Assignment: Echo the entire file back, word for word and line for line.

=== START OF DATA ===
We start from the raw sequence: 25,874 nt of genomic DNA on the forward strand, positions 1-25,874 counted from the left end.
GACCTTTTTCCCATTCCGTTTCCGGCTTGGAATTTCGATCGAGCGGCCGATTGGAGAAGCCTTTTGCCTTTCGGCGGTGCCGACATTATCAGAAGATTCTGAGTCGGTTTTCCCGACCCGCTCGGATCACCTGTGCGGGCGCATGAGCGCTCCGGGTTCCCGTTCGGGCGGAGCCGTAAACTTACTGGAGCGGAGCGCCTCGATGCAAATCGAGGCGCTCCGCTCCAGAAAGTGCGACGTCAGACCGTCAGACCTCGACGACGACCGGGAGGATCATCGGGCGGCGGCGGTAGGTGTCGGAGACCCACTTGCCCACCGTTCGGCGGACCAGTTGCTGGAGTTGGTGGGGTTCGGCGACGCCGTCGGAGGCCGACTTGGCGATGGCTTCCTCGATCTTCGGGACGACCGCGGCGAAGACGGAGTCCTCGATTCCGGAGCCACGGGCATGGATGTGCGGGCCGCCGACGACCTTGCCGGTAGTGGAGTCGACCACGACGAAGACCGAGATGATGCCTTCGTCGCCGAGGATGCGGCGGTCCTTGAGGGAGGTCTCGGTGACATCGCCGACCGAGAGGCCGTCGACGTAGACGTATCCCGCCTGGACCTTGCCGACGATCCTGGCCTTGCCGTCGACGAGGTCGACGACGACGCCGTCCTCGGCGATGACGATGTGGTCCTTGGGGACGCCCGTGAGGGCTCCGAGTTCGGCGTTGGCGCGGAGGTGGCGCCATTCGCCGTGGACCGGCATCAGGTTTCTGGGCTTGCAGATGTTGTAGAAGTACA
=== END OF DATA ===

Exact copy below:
We start from the raw sequence: 25,874 nt of genomic DNA on the forward strand, positions 1-25,874 counted from the left end.
GACCTTTTTCCCATTCCGTTTCCGGCTTGGAATTTCGATCGAGCGGCCGATTGGAGAAGCCTTTTGCCTTTCGGCGGTGCCGACATTATCAGAAGATTCTGAGTCGGTTTTCCCGACCCGCTCGGATCACCTGTGCGGGCGCATGAGCGCTCCGGGTTCCCGTTCGGGCGGAGCCGTAAACTTACTGGAGCGGAGCGCCTCGATGCAAATCGAGGCGCTCCGCTCCAGAAAGTGCGACGTCAGACCGTCAGACCTCGACGACGACCGGGAGGATCATCGGGCGGCGGCGGTAGGTGTCGGAGACCCACTTGCCCACCGTTCGGCGGACCAGTTGCTGGAGTTGGTGGGGTTCGGCGACGCCGTCGGAGGCCGACTTGGCGATGGCTTCCTCGATCTTCGGGACGACCGCGGCGAAGACGGAGTCCTCGATTCCGGAGCCACGGGCATGGATGTGCGGGCCGCCGACGACCTTGCCGGTAGTGGAGTCGACCACGACGAAGACCGAGATGATGCCTTCGTCGCCGAGGATGCGGCGGTCCTTGAGGGAGGTCTCGGTGACATCGCCGACCGAGAGGCCGTCGACGTAGACGTATCCCGCCTGGACCTTGCCGACGATCCTGGCCTTGCCGTCGACGAGGTCGACGACGACGCCGTCCTCGGCGATGACGATGTGGTCCTTGGGGACGCCCGTGAGGGCTCCGAGTTCGGCGTTGGCGCGGAGGTGGCGCCATTCGCCGTGGACCGGCATCAGGTTTCTGGGCTTGCAGATGTTGTAGAAGTACA